portfolios of projects. The simulation model takes as input assumptions regarding the project and produces as output project consequences relevant to the achievement of the
organization's objectives (these outcomes are project or portfolio performance measures). The
simulation process involves generating scenarios consisting of assumptions for the project or project portfolio and using the model to determine
(simulate) what the corresponding business consequences might be. Monte Carlo simulation is a form of simulation that involves using a built-in
random process to select assumptions for the scenarios. The distribution of model outputs is then used to assign probability
distributions representing uncertainty over project or portfolio consequences.
A dynamic simulation is one wherein the model represents the time sequence by which the various relevant changes and impacts occur. For example, a model for
simulating a new product development project might first represent the attributes of the product likely to result from the project, then represent the sales likely to occur based on
those product attributes, and, finally, translate those sales into a corresponding revenue stream for the organization.
In theory, any project outcomes that can be anticipated and represented as mathematical cause-effect or influencing relationships can be simulated. In practice,
however, simulation is often difficult because there are so many factors that influence outcomes and those influences are complex and only partially understood. An efficient simulation
captures only those factors and influences that are most important.
A popular business methodology, developed originally by Motorola in the 1970s, for improving the quality of business process outputs. Some project portfolio management tools incorporate templates and aids to support Six Sigma as applied to projects.
The Six Sigma methodology aims to identify and remove the causes of defects (errors or variations in process outputs) that lead to customer dissatisfaction. There are
five steps in the methodology (abbreviated DMAIC): (1) define the customer and business goals for the process, (2) measure defects in the performance of the current process, (3) analyze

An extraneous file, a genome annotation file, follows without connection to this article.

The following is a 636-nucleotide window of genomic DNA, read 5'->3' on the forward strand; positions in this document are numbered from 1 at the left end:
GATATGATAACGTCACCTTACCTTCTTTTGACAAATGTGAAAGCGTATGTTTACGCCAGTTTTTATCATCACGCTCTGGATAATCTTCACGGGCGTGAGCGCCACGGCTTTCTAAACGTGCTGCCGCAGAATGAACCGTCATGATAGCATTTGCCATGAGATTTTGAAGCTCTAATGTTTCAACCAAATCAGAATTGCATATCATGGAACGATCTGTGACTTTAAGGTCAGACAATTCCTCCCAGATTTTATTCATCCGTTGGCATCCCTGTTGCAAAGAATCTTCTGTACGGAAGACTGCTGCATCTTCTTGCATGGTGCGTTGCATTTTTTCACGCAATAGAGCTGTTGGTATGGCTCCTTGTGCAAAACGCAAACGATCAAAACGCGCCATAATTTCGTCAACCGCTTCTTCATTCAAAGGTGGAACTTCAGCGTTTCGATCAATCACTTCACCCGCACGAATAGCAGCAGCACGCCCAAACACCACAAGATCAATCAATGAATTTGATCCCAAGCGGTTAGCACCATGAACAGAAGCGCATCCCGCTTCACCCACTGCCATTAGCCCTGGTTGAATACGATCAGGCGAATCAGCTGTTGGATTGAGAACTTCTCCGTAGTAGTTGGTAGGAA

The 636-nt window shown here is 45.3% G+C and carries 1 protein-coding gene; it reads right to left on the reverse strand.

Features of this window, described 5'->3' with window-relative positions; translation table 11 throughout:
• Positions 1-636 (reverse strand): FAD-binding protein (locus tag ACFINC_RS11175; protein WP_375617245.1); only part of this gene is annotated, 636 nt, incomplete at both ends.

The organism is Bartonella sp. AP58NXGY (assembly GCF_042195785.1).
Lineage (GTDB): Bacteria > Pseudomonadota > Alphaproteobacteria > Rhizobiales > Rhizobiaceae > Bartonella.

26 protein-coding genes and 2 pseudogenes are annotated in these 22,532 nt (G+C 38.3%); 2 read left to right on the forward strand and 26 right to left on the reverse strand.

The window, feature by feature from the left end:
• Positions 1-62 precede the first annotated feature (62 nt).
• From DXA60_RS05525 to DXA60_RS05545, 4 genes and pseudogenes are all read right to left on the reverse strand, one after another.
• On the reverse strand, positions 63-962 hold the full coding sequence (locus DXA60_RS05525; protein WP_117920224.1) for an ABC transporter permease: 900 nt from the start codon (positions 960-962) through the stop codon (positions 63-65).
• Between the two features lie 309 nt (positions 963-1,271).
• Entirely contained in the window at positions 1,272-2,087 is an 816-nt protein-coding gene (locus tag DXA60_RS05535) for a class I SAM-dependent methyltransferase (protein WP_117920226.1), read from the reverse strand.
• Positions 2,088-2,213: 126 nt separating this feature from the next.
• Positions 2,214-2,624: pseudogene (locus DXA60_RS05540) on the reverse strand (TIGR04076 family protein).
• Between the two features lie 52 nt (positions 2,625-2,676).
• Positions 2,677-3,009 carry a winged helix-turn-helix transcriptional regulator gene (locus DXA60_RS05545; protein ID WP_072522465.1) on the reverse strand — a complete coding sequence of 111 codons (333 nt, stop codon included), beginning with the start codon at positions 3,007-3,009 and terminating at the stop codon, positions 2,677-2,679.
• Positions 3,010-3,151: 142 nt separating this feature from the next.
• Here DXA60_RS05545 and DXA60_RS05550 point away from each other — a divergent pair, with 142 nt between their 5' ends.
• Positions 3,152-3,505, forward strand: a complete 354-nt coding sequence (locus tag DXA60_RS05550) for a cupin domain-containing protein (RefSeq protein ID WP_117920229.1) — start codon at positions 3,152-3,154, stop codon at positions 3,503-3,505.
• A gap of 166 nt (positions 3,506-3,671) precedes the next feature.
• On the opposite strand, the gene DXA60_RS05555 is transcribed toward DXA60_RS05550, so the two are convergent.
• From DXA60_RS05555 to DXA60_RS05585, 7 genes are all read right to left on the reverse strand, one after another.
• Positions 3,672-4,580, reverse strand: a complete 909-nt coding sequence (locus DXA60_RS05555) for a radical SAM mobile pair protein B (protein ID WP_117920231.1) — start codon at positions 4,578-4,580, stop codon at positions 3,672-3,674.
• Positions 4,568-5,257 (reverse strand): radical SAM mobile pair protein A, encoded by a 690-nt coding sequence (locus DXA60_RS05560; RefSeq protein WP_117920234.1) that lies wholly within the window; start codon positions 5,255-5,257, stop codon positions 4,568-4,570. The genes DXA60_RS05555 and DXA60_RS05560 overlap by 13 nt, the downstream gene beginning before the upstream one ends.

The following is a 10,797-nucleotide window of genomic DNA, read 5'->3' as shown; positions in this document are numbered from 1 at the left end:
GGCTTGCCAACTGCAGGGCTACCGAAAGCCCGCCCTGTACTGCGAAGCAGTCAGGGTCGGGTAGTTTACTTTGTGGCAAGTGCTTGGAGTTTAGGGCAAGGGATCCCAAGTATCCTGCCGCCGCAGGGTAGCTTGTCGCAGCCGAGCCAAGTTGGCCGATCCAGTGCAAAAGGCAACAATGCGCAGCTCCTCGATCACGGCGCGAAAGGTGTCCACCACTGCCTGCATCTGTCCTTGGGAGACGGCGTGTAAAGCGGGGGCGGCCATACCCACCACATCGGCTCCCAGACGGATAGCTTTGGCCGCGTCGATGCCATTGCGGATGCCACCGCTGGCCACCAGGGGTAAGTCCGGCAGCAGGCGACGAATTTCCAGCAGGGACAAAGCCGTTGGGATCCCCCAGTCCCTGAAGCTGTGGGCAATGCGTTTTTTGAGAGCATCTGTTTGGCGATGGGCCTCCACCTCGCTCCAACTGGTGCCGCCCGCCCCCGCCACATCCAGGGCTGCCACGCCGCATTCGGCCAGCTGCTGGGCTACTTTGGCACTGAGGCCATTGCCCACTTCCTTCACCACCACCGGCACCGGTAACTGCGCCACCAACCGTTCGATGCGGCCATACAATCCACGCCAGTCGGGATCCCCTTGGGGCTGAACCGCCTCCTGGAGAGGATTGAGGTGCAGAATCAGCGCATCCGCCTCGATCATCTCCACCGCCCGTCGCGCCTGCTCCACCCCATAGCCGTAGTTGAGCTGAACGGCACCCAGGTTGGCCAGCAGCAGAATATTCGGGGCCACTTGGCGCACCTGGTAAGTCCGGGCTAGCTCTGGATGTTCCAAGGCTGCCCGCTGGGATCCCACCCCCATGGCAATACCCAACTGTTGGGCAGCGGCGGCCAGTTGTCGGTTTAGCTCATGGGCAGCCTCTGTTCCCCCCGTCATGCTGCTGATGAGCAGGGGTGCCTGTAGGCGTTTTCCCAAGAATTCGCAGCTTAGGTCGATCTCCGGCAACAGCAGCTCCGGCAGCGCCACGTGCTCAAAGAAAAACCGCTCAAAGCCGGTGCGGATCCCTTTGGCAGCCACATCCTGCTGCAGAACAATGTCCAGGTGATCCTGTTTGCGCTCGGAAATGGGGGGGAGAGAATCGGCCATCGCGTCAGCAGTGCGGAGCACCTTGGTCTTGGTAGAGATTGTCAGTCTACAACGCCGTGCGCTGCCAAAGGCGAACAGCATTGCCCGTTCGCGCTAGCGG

the data to identify root causes of defects, (4) improve the process to reduce defects, and (5) control the variables that cause defects. Six Sigma defines metrics for measuring process
quality, employs statistical analysis, and establishes an infrastructure of people within the organization to advance the methodology ("Green Belts," "Black Belts," etc.). The term "six
sigma" refers to a concept in statistics for measuring how far a given process deviates from perfection, and suggests that errors be reduced to at most a few per million.
The steepness of a curve at some designated point. The slope of a curve or line indicates how much change in the dependent y-variable occurs when the
independent x-variable changes one unit. A horizontal line has a slope of zero. A line that makes a 45 degree angle with the x-axis has a slope of one.
A multi-criteria analysis method originally developed in the 1970s by behavioral psychologist and decision analyst Ward Edwards.
SMART is an acronym describing desired characteristics when specifying decision objectives—the objectives should be Specific, Measurable,
Achievable, Realistic, and Time-based. SMART has been incorporated into many decision aiding tools and several project portfolio management tools rank
projects using the technique. Compared to multi-attribute utility analysis, SMART makes simplifying assumptions
for the purpose of enabling quick assessment techniques.
SMART recommends a multi-step ranking method that begins with identifying the criteria, or value dimensions to be used for evaluating alternatives. The value
dimensions are then ranked based on judged importance, and the least important dimension is assigned a value weight of 10. The next-to-least-important dimension is assigned an
importance weight representing the ratio of its relative importance to that of the least-important dimension. For example, if this dimension was viewed as twice as important as the
least important dimension, it would be assigned a weight of 20. Weights are assigned to the other dimensions in the same way, preserving importance ratios. The weights are then
normalized to sum to one by dividing each weight by the sum of all of the weights. Each alternative is then rated on each dimension using a zero-to-100 scale. The ratings are weighted
and summed, and the results used to rank the alternatives.
The simplifications inherent in SMART can lead to errors. In particular, if the value dimensions are not preferentially independent (e.g., if the importance of a dimension depends on the performance of the alternatives with respect to some
other dimension) or if value is not directly proportional to rating (e.g., if a rating of 50 is not half as valuable as a rating of 100, in which case a scaling function is needed), then there may be significant errors in the rankings produced by SMART. Edwards and colleagues also developed
"improved" versions of SMART, called SMARTS and SMARTER. SMARTS is simply SMART using the more defensible swing weight method for